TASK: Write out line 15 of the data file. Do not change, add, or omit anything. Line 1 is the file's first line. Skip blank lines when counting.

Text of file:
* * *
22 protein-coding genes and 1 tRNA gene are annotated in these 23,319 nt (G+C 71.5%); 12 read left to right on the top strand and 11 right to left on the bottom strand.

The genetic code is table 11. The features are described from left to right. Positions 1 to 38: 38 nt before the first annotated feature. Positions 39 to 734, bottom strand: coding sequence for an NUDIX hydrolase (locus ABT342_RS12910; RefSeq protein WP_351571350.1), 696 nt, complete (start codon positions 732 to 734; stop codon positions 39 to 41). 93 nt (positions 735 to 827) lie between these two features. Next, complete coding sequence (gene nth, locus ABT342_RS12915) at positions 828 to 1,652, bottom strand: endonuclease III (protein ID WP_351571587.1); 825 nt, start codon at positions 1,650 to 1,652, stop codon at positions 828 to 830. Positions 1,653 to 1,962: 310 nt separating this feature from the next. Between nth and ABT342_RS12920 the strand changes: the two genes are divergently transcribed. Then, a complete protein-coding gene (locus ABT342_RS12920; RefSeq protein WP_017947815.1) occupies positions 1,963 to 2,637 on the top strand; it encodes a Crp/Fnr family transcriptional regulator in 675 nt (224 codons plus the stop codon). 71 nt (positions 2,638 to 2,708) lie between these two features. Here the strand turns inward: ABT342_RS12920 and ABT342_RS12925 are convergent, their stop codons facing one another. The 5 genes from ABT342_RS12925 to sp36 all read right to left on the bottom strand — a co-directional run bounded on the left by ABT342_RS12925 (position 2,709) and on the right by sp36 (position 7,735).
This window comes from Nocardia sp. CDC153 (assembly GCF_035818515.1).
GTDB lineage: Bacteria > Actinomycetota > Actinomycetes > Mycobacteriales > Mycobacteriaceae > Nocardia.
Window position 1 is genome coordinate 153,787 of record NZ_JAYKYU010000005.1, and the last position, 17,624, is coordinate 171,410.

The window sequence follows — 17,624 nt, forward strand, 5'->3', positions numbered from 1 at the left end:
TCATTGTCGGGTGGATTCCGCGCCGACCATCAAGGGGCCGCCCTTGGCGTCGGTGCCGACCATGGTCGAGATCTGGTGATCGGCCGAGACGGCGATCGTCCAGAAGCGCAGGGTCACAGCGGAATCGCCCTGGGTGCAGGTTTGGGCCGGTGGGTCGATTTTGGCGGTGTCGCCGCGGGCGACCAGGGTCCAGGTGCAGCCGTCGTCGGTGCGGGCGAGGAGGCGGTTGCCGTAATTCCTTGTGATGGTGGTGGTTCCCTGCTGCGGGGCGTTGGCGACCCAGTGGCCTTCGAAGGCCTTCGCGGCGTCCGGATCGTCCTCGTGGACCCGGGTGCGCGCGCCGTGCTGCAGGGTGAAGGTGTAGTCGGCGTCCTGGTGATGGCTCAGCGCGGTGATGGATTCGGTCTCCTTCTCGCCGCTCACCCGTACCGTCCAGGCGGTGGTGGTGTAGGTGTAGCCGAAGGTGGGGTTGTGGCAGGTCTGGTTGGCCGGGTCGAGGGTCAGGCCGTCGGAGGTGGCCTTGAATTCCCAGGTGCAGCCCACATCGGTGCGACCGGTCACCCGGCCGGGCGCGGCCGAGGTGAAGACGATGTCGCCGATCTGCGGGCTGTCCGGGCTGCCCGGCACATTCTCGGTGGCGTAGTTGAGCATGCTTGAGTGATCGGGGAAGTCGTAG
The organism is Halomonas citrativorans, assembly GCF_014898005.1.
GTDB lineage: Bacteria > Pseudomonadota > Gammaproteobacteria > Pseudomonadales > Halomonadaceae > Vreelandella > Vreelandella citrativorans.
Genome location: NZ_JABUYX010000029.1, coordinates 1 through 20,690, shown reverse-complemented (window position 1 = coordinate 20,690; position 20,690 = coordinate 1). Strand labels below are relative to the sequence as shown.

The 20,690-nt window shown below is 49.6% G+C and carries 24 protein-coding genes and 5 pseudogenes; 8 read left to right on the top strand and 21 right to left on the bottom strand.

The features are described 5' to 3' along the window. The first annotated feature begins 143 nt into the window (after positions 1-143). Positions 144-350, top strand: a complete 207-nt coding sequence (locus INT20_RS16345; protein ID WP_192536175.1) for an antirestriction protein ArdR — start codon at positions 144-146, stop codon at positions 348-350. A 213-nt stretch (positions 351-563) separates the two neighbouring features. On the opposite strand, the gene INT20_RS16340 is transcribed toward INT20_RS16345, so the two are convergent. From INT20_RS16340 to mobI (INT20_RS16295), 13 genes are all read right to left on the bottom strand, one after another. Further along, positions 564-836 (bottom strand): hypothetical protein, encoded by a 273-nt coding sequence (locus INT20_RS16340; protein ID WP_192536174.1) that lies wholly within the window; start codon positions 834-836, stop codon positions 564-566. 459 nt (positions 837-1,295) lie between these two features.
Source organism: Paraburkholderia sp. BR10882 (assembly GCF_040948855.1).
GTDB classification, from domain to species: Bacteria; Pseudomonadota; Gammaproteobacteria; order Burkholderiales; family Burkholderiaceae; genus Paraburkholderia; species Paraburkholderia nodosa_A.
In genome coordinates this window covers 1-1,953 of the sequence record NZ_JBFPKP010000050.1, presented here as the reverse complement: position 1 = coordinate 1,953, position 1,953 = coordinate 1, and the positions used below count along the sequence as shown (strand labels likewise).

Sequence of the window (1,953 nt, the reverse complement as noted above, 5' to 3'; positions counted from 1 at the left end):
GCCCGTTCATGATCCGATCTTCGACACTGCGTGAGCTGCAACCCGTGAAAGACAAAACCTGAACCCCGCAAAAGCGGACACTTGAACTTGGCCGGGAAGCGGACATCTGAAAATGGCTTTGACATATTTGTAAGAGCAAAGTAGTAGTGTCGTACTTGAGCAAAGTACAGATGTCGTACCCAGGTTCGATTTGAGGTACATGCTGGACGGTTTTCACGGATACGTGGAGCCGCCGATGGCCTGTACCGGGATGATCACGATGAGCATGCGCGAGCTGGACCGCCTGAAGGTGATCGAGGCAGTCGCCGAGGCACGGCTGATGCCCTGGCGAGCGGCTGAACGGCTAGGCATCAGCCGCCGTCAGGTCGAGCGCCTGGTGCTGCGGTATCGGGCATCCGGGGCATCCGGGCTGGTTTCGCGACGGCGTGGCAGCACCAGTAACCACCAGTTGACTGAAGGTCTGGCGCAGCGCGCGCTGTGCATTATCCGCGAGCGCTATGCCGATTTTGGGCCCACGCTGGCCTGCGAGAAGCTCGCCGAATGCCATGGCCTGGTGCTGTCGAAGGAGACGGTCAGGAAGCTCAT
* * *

In genome coordinates this window covers 1-1,953 of the sequence record NZ_JBFPKP010000050.1, presented here as the reverse complement: position 1 = coordinate 1,953, position 1,953 = coordinate 1, and the positions used below count along the sequence as shown (strand labels likewise).